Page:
New Housing Program Is Aimed at the Unemployed

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The New York Times
By: Andrew Martin
July 7, 2011

Help is on the way from the federal government for some homeowners struggling to make their mortgage payments because of prolonged joblessness.

The Obama administration on Thursday announced a beefed-up program that will allow eligible homeowners to skip part or all of their monthly payments for 12 months or more while they search for a new job. Certain homeowners have been eligible to skip payments for three or four months, far shorter than most unemployed people need to get back on their feet.

While officials could not say how many homeowners might qualify for the extended grace period, they predicted that tens of thousands would benefit.

The Obama administration has come under increasing criticism for its efforts to help struggling homeowners avoid foreclosure, especially as housing prices have continued their downward slide. On Wednesday, President Obama himself acknowledged the administration had come up short.

"We're going back to the drawing board, talking to banks, try to put some pressure on them to work with people who have mortgages to see if we can make further adjustments, modify loans more quickly, and also see if there may be circumstances where reducing principal is appropriate," he said.

Mortgage servicers whose loans are backed by Federal Housing Administration insurance will be required to offer payment deferments to eligible homeowners. Roughly 14 percent of active mortgages are backed by the federal insurance.

Servicers who participate in the Treasury Department's mortgage modification program will be asked to postpone payments for unemployed homeowners, though to date, their record at voluntarily modifying loans has been spotty. The changes will not apply to loans owned or guaranteed by the big mortgage companies Freddie Mac and Fannie Mae, which account for roughly half of all mortgages. Still, administration officials said they hoped the entire lending industry would follow the federal government's lead.

"Providing the option for a year of forbearance will give struggling homeowners a substantially greater chance of finding employment before they lose their home," said Shaun Donovan, the secretary of housing and urban development.

The announcement won praise from housing advocates, who have pushed for the administration to strengthen its programs for the unemployed.

"This action is another step toward breaking the link between losing your job and losing your home," said the Rev. Lucy Kolin, of the PICO National Network, a coalition of faith-based organizations.

"It's only fair that the big banks who caused so much job loss in America extend relief to families who've lost their jobs as a result of the financial crisis."

One major problem in housing is that the administration's signature foreclosure-prevention program, the Home Affordable Modification Program, was meant to help homeowners with adjustable rate loans in which payments spiked upward.

But in recent years, the main cause of foreclosure has been unemployment, not risky loans, and the program has fallen far short of its original goals.

In his remarks Wednesday, President Obama said the housing market had not bottomed out as quickly as his administration expected and that its programs to help homeowners were not helping enough.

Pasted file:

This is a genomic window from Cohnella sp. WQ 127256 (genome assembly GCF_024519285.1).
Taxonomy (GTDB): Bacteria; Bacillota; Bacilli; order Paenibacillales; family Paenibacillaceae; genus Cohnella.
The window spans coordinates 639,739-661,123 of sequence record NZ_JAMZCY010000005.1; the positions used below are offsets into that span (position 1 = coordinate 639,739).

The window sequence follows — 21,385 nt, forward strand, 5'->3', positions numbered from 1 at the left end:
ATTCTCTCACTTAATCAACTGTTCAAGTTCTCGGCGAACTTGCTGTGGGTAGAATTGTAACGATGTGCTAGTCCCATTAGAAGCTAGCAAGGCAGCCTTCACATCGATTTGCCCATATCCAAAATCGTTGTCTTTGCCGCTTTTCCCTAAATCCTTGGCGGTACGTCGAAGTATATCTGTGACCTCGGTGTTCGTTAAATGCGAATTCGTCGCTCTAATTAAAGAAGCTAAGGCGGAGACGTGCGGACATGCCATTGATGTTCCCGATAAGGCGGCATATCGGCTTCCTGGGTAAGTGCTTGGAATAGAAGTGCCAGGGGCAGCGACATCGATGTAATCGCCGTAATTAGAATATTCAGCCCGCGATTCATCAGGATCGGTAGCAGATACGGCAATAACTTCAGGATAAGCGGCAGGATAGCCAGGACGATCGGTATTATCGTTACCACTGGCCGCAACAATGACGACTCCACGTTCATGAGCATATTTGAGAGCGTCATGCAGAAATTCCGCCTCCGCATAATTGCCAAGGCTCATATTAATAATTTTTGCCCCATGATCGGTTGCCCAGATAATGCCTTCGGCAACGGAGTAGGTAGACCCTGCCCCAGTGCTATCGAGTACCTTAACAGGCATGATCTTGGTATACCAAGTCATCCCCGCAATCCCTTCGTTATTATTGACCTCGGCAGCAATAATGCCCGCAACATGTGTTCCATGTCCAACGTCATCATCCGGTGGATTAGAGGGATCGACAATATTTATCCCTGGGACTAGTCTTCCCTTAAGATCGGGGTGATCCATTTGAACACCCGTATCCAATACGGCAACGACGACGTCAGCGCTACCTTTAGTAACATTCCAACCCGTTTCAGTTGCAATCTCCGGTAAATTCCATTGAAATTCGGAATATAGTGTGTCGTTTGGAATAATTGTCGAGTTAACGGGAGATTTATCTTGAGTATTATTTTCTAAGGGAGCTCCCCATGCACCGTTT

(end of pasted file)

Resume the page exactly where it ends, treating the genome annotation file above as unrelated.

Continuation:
Under the revised program, mortgage servicers whose loans are backed by the housing administration will be required to postpone payments for eligible unemployed homeowners for at least 12 months.

In addition, mortgage servicers who participate in the Home Affordable Modification Program would be encouraged to provide similar assistance to unemployed homeowners.

Since the program is voluntary, however, eligibility could be hindered by investor and regulatory restrictions.

The maximum term would be 12 months of deferred principal and interest. That means that if a homeowner makes half a payment each month, they could get 24 months of forbearance, Mr. Donovan said.

Homeowners who are already enrolled in federal programs to defer mortgage payments can apply to get the length of their deferments extended, he said.

The repayment schedule will depend on the homeowners' employment status when the forbearance period ends. If the homeowners have decent-paying jobs, for instance, they will work out a repayment schedule with their mortgage servicer.

The Obama administration has made various attempts to turn around the moribund housing market since it came into office in 2009.

The administration originally predicted that the Housing Affordable Modification Program would help three million to four million homeowners, but to date, there have been roughly 730,000 permanent loan modifications.

And while Congress set aside $46 billion as part of the huge bank bailout to help struggling programs, the administration has spent slightly less than $2 billion of the money.

Recognizing that unemployment was a growing problem in foreclosures, the Treasury Department announced a program last August that would allow unemployed homeowners to defer payments for three months. About 10,000 homeowners have participated.

In addition, HUD received $1 billion last year to provide unemployed homeowners with loans to cover their mortgages for up to 24 months.

While the program was slow to get off the ground, department officials said it was now accepting applications in all 32 states that are participating.

"We've had to revamp our housing program several times to try to help people stay in their homes and try to start lifting home values up," the president said on Wednesday.

"But of all the things we've done," he said, "that's probably been the area that's been most stubborn to us trying to solve the problem."

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